Artificial Intelligence (Le Bridgeur Magazine No.909)


Article written by Jérôme Rombaut and published in the french magazine Le Bridgeur No.909 (May/June 2017)

I am pretty sure that you have already practised opening leads and disagreed with your partner hundreds of times! Nowadays you can have leads tested by software programs analysing thousands of deals.

I am going to talk about leads in this column for a change. First of all, I would like to clarify one thing about leads on Funbridge. Sometimes I am told that Funbridge AI “Argine” leads differently depending on players. I would like to assure you that it never happens! Argine leads following strict rules that are the same for everyone. The only case in which Argine may lead differently is when the auction (or the meaning of the bids) at both tables is different. For instance, if a player decides to hide his four hearts in response to Stayman, Argine will necessarily tend to lead hearts.

Today’s lead problem has nothing to do with Argine but was raised during a discussion with Cédric Lorenzini. We were giving a course together and we could not agree about a lead despite that the sequence was very simple: 2NT-Pass-3NT.

We were wondering about the right lead with  J765  K765  765 76. Cédric told me that with such a weak hand, the only chance of taking the contract off was to underlead the King-fourth to try to hit the jackpot in the opposite hand with a long heart suit and a complement in the suit. Roughly speaking, finding the Queen-fifth in spades will not necessarily result in the defeat of the contract, whereas the heart Queen-fifth will probably be enough (with an outside entry).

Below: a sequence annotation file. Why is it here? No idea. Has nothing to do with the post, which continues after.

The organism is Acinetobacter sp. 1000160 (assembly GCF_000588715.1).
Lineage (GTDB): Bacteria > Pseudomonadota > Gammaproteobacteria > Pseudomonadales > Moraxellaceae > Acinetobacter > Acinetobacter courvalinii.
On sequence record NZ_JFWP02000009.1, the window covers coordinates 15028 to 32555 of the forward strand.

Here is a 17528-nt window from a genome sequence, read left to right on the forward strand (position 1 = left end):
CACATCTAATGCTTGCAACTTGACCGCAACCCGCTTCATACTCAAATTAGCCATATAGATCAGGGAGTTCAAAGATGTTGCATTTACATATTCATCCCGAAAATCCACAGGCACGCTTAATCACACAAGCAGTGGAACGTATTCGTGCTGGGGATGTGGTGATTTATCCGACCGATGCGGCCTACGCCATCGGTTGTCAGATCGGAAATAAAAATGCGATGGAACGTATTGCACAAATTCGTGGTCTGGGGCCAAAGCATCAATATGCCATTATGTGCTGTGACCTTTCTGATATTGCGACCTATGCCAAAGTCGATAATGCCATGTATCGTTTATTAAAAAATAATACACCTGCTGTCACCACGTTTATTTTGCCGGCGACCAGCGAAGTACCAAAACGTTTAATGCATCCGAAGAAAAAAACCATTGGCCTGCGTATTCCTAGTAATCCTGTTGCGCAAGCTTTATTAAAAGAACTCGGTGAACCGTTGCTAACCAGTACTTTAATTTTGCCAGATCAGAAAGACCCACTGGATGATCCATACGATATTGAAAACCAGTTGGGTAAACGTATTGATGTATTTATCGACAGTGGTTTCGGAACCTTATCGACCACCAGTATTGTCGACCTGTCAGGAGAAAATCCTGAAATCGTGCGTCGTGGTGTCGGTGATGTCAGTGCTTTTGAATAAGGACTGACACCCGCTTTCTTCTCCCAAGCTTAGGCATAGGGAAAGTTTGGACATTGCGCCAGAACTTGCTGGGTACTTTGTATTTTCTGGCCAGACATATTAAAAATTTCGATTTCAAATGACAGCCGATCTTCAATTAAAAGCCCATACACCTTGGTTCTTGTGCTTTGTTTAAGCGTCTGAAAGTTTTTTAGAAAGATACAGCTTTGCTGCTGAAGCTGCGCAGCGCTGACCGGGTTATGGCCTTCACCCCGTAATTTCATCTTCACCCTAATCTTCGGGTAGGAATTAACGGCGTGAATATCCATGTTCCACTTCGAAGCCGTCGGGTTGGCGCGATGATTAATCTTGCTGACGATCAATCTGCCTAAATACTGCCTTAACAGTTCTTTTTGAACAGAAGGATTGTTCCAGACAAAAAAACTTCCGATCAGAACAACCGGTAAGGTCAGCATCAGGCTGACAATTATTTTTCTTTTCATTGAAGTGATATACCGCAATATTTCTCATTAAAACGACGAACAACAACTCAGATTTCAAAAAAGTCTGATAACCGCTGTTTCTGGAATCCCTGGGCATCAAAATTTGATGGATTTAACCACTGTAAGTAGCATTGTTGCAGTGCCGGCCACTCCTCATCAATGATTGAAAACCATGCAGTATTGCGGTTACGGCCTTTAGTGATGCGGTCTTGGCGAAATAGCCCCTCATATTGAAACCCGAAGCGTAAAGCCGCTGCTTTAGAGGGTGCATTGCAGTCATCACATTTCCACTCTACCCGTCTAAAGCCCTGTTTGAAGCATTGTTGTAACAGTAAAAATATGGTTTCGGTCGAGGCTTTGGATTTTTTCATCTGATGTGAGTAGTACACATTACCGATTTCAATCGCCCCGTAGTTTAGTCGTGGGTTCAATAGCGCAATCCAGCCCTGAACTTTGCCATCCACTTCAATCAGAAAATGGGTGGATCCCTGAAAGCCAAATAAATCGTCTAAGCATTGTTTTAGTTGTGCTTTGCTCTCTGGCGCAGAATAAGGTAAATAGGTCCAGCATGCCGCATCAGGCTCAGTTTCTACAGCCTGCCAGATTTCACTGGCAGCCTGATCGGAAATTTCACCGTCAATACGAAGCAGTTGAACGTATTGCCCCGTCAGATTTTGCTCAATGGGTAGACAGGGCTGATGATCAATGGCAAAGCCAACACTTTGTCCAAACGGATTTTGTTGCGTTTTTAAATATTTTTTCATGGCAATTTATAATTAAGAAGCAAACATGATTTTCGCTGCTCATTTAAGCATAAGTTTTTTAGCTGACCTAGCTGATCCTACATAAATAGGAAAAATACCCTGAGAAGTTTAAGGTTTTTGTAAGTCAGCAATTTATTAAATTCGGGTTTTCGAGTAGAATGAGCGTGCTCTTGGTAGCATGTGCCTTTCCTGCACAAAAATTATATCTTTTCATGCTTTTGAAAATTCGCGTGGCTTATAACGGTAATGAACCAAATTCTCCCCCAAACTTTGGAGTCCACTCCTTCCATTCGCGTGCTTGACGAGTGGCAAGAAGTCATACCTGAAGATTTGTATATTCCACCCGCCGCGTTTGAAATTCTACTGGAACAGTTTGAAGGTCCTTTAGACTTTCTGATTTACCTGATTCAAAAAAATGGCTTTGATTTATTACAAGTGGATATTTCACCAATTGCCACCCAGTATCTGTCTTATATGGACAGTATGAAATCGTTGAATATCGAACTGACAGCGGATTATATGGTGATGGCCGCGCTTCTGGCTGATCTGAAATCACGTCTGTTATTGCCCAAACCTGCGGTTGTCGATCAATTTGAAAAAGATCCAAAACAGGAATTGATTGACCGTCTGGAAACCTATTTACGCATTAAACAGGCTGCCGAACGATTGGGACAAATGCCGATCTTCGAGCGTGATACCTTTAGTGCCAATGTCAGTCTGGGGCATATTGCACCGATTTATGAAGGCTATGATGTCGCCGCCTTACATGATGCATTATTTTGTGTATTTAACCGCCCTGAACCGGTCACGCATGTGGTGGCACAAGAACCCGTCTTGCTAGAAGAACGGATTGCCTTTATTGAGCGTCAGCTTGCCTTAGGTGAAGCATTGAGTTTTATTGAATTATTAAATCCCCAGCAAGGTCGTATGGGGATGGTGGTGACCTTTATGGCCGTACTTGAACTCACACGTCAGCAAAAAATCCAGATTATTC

As for me, I was in favour of the standard principle also followed by Argine, i.e. underleading in the lower-ranking 4-card suit.

To decide the winner (educate ourselves and entertain you as well), I asked Pierre Schmidt (Chat’s designer) and Alexis Maugat (Argine’s designer) to run their “babies” and see what they say.

Here are the test conditions: Chat and Argine play double dummy, therefore they are always faced with the best possible declarer’s play of the hand and defence. Of course, it remains relevant in order to compare leads since these two advantages balance each other out. The analysis of thousands of deals has shown that declarer takes 10.2 tricks on average and fails to make his contract in only 7% of cases.

Chat indicates that the best lead is diamonds (in 70% of cases), then spades (67% of cases) and hearts (60% of cases). It adds up to more than 100% because several leads are often equivalent in terms of results. In terms of play of the hand, it does not see much difference between the three leads.

For its part, Argine analysed the deal in a teams match. Out of 5,000 deals analysed, the spade lead came out first 1,454 times vs. 1,016 times for the heart lead. They were equivalent in 2,530 cases.

The IMP difference was +1741 IMP for the spade lead and +1016 IMP for the heart one.

In conclusion, these small artificial intelligence systems found that the spade lead seems to be better than the heart one. I will thus just continue to follow my basic principles: leading fourth best from my longest suit and with two 4-card suits, leading the lower-ranking one.